SHIFT discussions: An interview with Simka Marshall
Douglas College will be facilitating discussions on sexual violence, intimate-partner violence, masculinity and more with SHIFT: Let’s talk gender violence Sept. 24-28 at the New Westminster Campus.
The event will engage attendees through film, dialogue and interaction with community stakeholders in a safe and inclusive space. Each night will feature a documentary that addresses themes related to gender violence and will conclude with a discussion facilitated by the filmmaker or a faculty member.
Simka Marshall, a member of the Ahousaht First Nations and Douglas College Geography student, will be participating in in the event and providing her insight on a number of topics. The former chairperson of the B.C. Federation of Students will be facilitating discussions following the Sept. 27 screening of Luk’Luk’l, a complex portrait of five Vancouverites living on the fringes of society during the 2010 Winter Olympics.
See below for Marshall’s insight on how the conversation surrounding gender violence has shifted and what needs to be done moving forward.
Tell us about the work you do in gender violence. What brought you to this sort of work?
For the past three years, I’ve been the chairperson of the BC Federation of Students, which is a provincial student union that represents more than 130,000 students. The bulk of my work has been fighting for accessible education for students, which is important for marginalized groups. We recognize in our work that when are fighting for more affordable and accessible education and trying to make space for marginalized communities, like Indigenous people, or working towards having more women in these spaces, that we are doing work to combat gender-based violence and promote consent culture. Some of the work that we do that goes hand-in-hand with the accessible education portion is creating educational-awareness campaigns to talk about building consent culture on campus.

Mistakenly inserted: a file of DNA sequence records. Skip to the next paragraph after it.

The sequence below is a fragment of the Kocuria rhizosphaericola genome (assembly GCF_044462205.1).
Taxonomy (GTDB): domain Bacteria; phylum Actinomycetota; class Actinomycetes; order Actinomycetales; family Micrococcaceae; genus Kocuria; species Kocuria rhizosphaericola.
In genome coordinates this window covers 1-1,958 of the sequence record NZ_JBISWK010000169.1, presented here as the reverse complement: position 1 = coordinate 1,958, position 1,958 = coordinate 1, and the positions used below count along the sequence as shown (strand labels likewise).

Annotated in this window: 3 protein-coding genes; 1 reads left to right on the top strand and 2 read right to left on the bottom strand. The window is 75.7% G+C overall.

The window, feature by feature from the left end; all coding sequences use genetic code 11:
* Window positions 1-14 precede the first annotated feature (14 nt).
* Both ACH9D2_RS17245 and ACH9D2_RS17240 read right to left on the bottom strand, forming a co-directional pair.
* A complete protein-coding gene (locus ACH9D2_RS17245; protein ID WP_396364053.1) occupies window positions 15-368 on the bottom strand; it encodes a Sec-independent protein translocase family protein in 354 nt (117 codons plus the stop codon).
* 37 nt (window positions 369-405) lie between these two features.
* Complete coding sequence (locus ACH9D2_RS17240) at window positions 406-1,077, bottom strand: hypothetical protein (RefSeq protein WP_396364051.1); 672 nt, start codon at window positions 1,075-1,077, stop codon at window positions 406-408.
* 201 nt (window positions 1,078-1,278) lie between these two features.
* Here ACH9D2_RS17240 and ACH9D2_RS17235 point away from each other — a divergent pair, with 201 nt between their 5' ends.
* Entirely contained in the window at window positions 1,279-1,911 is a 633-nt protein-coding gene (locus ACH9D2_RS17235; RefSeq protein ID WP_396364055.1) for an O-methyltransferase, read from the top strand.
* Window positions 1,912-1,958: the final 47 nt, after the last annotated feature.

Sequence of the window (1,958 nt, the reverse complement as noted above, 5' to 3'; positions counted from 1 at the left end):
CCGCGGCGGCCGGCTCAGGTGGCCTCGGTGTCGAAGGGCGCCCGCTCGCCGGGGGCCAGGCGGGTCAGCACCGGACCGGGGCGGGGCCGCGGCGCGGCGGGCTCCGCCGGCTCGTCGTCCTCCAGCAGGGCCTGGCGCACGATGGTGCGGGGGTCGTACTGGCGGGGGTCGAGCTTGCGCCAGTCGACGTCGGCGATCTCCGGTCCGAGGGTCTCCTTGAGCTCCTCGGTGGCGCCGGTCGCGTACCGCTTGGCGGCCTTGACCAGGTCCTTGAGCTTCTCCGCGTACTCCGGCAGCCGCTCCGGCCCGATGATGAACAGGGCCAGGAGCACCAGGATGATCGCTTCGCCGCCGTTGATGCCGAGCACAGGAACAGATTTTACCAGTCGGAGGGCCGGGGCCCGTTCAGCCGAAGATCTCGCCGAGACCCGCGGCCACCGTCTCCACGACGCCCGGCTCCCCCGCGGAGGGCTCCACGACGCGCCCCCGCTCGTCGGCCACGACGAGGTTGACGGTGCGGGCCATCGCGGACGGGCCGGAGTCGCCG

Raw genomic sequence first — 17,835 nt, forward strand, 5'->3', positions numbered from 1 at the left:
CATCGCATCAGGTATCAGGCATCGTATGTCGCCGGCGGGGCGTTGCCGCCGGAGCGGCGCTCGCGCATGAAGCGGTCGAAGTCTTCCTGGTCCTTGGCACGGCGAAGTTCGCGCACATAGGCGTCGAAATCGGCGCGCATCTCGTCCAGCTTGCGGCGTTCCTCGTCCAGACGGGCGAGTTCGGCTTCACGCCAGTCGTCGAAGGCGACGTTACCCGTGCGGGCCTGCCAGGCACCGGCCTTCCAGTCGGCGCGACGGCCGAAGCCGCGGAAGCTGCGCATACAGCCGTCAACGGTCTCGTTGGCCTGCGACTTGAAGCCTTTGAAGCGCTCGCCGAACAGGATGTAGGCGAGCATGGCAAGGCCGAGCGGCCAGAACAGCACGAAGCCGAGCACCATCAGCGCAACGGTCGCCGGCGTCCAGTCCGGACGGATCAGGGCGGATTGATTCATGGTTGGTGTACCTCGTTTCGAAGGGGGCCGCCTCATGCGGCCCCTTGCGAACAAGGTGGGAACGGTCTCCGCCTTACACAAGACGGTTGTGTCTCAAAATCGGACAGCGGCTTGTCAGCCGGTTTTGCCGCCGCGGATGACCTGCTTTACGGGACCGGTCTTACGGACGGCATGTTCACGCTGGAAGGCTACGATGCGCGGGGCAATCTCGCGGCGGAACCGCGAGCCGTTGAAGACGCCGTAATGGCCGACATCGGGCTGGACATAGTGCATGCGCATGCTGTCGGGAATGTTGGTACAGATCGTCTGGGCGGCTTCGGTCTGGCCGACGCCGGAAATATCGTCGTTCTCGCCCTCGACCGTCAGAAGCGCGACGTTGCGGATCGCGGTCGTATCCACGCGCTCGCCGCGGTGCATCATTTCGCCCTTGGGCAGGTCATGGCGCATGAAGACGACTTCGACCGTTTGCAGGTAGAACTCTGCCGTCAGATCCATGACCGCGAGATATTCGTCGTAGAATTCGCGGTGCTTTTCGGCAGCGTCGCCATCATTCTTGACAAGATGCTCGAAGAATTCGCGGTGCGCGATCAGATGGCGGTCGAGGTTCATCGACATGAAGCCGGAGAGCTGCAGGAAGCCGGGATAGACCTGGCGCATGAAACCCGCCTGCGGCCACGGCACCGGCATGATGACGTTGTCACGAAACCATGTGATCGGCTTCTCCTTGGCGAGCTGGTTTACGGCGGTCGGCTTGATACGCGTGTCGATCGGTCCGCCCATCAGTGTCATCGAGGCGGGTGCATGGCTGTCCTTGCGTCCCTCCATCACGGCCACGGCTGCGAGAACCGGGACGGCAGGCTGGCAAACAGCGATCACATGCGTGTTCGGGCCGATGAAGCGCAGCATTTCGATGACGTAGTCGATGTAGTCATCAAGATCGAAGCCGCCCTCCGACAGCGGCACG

What are the key points that you think we need to talk about to move forward?
I definitely think that we need to recognize that everyone is at a different level of education, and that’s something that you really see regionally around British Columbia, with the amount of services that are available to folks. And I think that sometimes that could be something that we forget or that we miss. We just assume that everyone is on the same level and everyone has access to the same amount of information, but we are all really starting at different places, and I think that the best way to end gender-based violence is to take that into account.
How has the conversation changed in the last year?
I think that we are able to have a more open conversation and include more complexities, because there are so many different layers and levels to take into consideration. For example, Indigenous women are affected very differently with gender-based violence and you can link to things such as residential schools and colonialism, overall. It’s important for us to be able to explore those different layers, so people can feel like they’re being represented in this movement. And I think we are starting to see that happen a lot more now than we were a few years ago.
Are there things that make you hopeful?
Yes, absolutely. I do think we are seeing more of inclusion. And as a result, we are able to critically look at the issue of gender-based violence from the perspective of different marginalized groups and different socioeconomic classes as well. That makes me hopeful for moving forward when we are trying to develop action items.